So many of my fishing stories are with my brother Gary. Seems strange to me now, but I’ve got one to tell without him.

My sons and I were sub-contracting roofing jobs for various people.  When you do sub work, you don’t always get paid what you expect or when you expect it.  Sometimes we worked for Jax. Bargain Plywood, sometimes C & C; sometimes we got jobs on our own, and quite a few times we did work for Ricky Blalock.

Ricky always paid us, but sometimes it was hard to pin him down on when.  When pressed, he would always say, “I’ll pay you as soon as you get off the roof.”  The trouble was, when we finished a job, we couldn’t find him.  Well, at least not like we thought we should.

Three of my sons and I had just finished a job for Ricky one Friday afternoon.  We wanted to get paid and have money for the weekend.  Ricky’s wife answered his phone and told us that it would be Monday before Ricky would be back home.  Seems like he was fishing in the Kingfish Tournament they have every year and was out on a boat, cruising up and down the coastline.

I should have known already, gosh, didn’t we go through this exact same thing last year?  Or was it the time before Thanksgiving we wanted to get paid, but he was off hunting?  Oh yeah, which time was that?

Three of my boys, Michael, Chris, and Duane worked with me on that job.  They were pissed. “Dad, he does this to us every time. Why do we keep on doing jobs for him?”  I didn’t tell them that in my mind, I could just visualize Ole Ricky on the back of some nice cruiser just off the coast, enjoying a cold beer in the hot sun, laughing his tail off when he thought about it.  So I guess you could say I was mad too.

I was half kidding when I told the boys that we ought to put our boat in the water and go looking for him.  Looking back now, it seems a little far-fetched, because the Atlantic Ocean is a big place, and our boat was only 14 feet long.  That’s exactly what we did though.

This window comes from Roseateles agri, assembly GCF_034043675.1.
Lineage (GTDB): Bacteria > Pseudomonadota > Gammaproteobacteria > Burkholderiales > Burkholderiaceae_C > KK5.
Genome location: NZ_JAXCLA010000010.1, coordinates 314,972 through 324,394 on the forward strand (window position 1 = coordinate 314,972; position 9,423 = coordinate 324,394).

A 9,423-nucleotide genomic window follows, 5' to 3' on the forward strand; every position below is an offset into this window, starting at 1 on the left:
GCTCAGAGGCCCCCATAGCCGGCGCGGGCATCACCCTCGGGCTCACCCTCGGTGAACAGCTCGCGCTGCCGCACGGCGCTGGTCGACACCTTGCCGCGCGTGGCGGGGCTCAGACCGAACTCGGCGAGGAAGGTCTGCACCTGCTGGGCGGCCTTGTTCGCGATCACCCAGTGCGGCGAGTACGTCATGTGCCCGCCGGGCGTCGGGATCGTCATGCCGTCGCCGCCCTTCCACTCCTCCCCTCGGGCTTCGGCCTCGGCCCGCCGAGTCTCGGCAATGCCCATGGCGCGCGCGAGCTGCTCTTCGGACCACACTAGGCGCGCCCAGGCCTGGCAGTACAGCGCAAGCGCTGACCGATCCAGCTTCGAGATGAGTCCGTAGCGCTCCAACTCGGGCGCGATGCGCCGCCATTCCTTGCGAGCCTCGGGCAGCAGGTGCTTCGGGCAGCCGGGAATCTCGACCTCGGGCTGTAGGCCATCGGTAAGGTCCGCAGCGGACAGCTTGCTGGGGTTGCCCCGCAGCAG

We loaded up our fishing gear to take with us.  No sense wasting the opportunity.  If there was a Kingfish Tournament going on, we might just catch the winner.  Since it was such a far flung idea, it didn’t occur to me that we needed to register in order to win.  I mean, who would ever think that we were actually gonna catch a kingfish?

I said our boat was 14 feet.  Actually it was 13’ 2”.  A Boston Whaler, it was designed to take on big waves and heavy surf.  But with four of us in it, it was mighty small.  We put the boat in the water at the Joe Carlucci boat ramp.  It was getting later on in the afternoon, and we had to wait for some of the incoming boats that had decided to call it quits for the day, before we could get out of the way.

We were gonna use the cast net to gather bait, but the incoming boats were throwing their bait into the water around the ramp.  Dead, cigar size mullet were floating belly up all around us, so we just decided to scoop them up instead.  We got a lot of laughs and took quite a bit of ribbing from these jokers in their high dollar boats, coming in empty handed.  Here they were in expensive fishing attire, nice coolers full of cold beer, thousand dollar rods and reels, and ocean-going sized boats; everything they needed to go out and cruise up and down the coast looking for kingfish.

I might have smarted off to some of these jokers, I’ve been there before fishing with my brother Gary.  The fish don’t have any idea just how nice your boat is when they get ready to bite.  They told us we would never find our boss, and that we were taking our lives in our hands if we continued on, trying to take on the Atlantic Ocean in that small of a boat.

We cruised the back way out of Joe Carlucci.  I knew that if we headed out to the ocean from the river, going past the jetties that we would have to deal with a long stretch of rough water.  By going the back way, we cruised past Kingsley Plantation, coming out at Alimacani, just by the bridge on Heckscher Drive.  From there it was only about a 300 yard stretch of high impact surf and then, you were out in deep water.

Well, the heavy surf was all it was cracked up to be. No secrets there.  To my boys, I believe they thought it was a swashbuckling adventure, just getting through the surf, and it was, for sure.  Kinda scared the mess outta me.  If anything happened to my boys, I would never forgive myself.  It wasn’t like when I was a kid, with my little brother Gary. We did this sort of thing almost every day.  This time it was for real, life on the line and all that stuff. Over the top of one wave and through the middle of the next.